This area is high-traffic in comparison to other towers we have visited. We were dusted up multiple times on our walk due to passing vehicles. We did end up seeing a doe and her fawn along the road though. A reminder that road walking isn’t all that bad and that it was something we wouldn’t have seen otherwise. When we finally reached the summit we were shrouded in a fog cloud, but had it to ourselves. We were also confused since there was no vehicle onsite. At first I assumed that meant there was no lookout here, but we both heard someone moving around in the cab. Interestingly enough, the catwalk door and door to the cab were both open. We assumed this meant someone had to be here. Previous years, this lookout has been apart of the rental program through the Forest Service. But, it was recently pulled into active duty for the 2022 fire season. We didn’t want to risk disturbing the lookout attendant by climbing the tower and they did not come out to greet us. There had been a fleet of vehicles and ATVs that had been coming and going from the area. I would hide out in my tower too if I was them. We enjoyed a lunch and waited for a while to see if the clouds would eventually lift, but had no luck.

We walked back to our parked car and were dusted up a few more times for good measure. We headed back out via NF-2212 to find a camp and hoped the rest of the road was in better condition. Spoiler: It was not. There were portions of it starting to wash out and one particularly large rock embedded in the road that was tricky to maneuver. Someone had spray painted it bring pink to make it more visible to oncoming traffic. It was still a well traveled road and we met a few vehicles on our way out. There were even a couple people who were driving a Prius. After what felt like a life time crawling down NF-2212, we finally reached NF-22. There had been a few dispersed camps along NF-2212 but none were particularly flat or secluded. We quickly ran out of dispersed options and ended up spending the last bit of cash we had on hand at Lund Park Campground. Overall, it had been a successful trip.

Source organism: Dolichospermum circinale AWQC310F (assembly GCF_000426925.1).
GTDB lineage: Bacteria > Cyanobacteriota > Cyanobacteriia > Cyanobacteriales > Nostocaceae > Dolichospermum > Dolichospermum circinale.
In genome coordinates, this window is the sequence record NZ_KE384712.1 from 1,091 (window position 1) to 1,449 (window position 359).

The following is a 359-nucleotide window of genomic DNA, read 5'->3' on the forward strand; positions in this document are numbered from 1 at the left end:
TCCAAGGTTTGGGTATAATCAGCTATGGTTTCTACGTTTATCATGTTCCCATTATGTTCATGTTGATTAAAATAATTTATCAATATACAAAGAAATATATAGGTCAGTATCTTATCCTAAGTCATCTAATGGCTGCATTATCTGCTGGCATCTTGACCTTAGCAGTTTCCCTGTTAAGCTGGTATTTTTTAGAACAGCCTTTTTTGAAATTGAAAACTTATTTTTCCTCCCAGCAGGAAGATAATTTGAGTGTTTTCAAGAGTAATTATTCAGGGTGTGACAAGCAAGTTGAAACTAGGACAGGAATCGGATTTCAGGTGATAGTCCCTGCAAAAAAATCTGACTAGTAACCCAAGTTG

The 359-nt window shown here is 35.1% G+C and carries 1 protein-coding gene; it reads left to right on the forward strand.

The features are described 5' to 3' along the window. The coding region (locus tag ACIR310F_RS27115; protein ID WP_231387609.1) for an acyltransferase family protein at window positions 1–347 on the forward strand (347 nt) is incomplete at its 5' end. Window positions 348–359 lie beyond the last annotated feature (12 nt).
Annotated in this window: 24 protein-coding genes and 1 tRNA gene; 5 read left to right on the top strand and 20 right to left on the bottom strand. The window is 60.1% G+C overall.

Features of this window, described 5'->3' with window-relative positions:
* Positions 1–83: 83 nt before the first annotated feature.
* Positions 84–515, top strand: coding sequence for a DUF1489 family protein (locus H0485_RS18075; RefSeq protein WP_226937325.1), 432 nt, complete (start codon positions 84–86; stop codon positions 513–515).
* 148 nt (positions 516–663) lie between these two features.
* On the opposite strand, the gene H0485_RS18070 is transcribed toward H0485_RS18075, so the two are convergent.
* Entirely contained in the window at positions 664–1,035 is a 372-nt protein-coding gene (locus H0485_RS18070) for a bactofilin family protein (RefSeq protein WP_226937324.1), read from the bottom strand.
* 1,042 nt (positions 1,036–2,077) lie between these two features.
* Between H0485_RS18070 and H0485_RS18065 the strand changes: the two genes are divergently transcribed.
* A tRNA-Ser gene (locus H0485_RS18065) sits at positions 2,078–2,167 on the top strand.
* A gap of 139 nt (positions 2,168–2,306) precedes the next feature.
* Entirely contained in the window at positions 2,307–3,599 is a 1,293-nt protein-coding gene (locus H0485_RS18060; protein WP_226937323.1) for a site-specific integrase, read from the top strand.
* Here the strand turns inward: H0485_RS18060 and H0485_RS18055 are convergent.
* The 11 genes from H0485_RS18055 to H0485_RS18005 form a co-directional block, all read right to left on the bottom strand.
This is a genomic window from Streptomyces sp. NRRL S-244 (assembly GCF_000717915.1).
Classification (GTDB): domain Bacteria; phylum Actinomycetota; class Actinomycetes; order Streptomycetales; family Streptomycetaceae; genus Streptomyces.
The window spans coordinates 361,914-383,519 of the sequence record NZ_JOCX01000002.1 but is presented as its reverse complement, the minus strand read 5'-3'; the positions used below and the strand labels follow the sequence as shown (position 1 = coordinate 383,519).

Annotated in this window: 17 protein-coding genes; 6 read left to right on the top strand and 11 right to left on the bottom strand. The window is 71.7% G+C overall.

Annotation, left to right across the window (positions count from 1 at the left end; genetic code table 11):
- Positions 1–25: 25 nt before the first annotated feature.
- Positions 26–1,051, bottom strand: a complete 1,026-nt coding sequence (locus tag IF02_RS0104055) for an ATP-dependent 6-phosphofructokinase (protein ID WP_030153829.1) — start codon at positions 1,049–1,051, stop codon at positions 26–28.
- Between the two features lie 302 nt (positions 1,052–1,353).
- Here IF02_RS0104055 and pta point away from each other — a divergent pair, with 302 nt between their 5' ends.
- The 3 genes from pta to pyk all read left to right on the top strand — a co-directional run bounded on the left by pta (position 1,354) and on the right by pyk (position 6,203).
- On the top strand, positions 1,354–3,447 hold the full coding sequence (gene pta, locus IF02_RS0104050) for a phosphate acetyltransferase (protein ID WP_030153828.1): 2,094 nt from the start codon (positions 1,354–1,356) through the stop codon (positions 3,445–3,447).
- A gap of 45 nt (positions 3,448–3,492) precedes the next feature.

Day 10/10: We drove home without incident.


Fairview peak was established for fire detection as early as 1912 with a cabin and an Alidade. In 1921, a standard 12’x12′ D-6 cupola cabin was built. The cupola was eventually lowered and it was converted for additional storage or living quarters after a new tower was built. A 30′ pole tower with L-4 cab was added in 1936. For a brief time, in the late 1950s and early 1960s, the tower was used for an Air Force Gap Filler Radar station. It was used for this function up until 1964. Eventually, the tower was replaced with the existing 53′ timber tower and 15’x15′ R-6 cab in 1972. It was moved to the rental program for a while, but I am unsure on when or for how long it was apart of this program. All I know is it was temporarily removed from the program to be actively staffed again for the 2022 fire season. It looks like the lookout received a new super structure as well. It is unclear at this time if it will be actively staffed every season or moved back to a rental.